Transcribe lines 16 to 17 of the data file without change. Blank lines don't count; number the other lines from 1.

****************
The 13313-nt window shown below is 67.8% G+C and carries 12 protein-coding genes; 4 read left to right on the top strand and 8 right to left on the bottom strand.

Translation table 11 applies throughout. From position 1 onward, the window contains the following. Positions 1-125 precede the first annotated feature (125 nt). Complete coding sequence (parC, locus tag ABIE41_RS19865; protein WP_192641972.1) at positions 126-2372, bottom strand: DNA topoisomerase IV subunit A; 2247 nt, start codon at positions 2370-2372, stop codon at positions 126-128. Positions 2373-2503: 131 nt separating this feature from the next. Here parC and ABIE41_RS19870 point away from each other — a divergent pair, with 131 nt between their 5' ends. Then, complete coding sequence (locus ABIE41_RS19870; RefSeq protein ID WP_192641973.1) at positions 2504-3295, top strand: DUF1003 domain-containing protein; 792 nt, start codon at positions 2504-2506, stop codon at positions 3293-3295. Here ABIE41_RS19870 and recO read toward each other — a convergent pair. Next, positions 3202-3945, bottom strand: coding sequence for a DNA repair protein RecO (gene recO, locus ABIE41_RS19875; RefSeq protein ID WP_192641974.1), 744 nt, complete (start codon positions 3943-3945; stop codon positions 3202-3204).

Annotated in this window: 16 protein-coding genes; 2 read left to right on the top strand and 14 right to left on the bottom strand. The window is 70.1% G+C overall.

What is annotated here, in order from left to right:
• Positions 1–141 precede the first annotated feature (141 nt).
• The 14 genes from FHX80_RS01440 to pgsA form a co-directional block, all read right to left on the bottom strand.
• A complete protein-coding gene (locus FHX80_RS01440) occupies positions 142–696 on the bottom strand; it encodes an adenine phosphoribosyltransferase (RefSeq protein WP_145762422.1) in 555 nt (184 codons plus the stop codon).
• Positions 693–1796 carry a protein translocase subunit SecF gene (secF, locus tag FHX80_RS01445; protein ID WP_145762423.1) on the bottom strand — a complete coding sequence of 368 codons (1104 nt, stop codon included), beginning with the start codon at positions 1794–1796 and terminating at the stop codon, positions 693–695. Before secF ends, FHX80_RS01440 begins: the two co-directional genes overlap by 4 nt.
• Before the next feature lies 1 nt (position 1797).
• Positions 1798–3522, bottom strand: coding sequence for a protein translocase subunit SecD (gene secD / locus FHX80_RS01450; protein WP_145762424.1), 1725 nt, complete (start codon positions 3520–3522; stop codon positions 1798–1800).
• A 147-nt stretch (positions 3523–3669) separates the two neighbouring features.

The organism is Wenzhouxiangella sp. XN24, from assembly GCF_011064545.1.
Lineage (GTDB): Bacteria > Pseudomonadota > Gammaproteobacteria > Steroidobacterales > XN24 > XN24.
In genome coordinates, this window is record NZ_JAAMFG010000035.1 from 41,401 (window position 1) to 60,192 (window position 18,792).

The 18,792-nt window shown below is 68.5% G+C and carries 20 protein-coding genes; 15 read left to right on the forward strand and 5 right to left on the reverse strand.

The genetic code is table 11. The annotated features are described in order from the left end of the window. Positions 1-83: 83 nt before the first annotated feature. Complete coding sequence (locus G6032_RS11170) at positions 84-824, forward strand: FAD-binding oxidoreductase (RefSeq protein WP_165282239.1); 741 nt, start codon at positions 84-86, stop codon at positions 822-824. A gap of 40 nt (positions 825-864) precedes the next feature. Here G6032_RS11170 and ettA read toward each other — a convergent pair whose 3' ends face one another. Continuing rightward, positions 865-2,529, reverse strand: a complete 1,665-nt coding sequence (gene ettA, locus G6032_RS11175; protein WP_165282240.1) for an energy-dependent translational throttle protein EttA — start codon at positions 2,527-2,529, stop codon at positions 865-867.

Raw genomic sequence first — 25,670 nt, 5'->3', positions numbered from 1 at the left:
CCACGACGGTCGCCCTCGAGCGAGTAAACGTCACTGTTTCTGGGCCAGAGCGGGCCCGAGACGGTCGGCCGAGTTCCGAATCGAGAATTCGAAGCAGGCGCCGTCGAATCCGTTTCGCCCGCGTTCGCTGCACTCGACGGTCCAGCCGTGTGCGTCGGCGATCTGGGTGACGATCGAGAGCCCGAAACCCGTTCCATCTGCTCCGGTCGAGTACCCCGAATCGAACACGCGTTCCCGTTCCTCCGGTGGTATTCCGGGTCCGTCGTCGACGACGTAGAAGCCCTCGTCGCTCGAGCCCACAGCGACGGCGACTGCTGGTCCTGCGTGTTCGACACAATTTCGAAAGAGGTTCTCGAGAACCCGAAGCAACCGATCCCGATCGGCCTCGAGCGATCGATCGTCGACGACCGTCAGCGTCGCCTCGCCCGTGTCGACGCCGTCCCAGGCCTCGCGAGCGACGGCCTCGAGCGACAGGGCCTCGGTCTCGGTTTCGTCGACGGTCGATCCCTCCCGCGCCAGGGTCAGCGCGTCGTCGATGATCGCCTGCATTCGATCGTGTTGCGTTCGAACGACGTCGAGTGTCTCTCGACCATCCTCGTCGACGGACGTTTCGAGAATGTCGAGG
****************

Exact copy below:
The genetic code is table 11. The annotated features are described in order from the left end of the window. Positions 1-83: 83 nt before the first annotated feature. Complete coding sequence (locus G6032_RS11170) at positions 84-824, forward strand: FAD-binding oxidoreductase (RefSeq protein WP_165282239.1); 741 nt, start codon at positions 84-86, stop codon at positions 822-824. A gap of 40 nt (positions 825-864) precedes the next feature. Here G6032_RS11170 and ettA read toward each other — a convergent pair whose 3' ends face one another. Continuing rightward, positions 865-2,529, reverse strand: a complete 1,665-nt coding sequence (gene ettA, locus G6032_RS11175; protein WP_165282240.1) for an energy-dependent translational throttle protein EttA — start codon at positions 2,527-2,529, stop codon at positions 865-867.

Raw genomic sequence first — 25,670 nt, 5'->3', positions numbered from 1 at the left: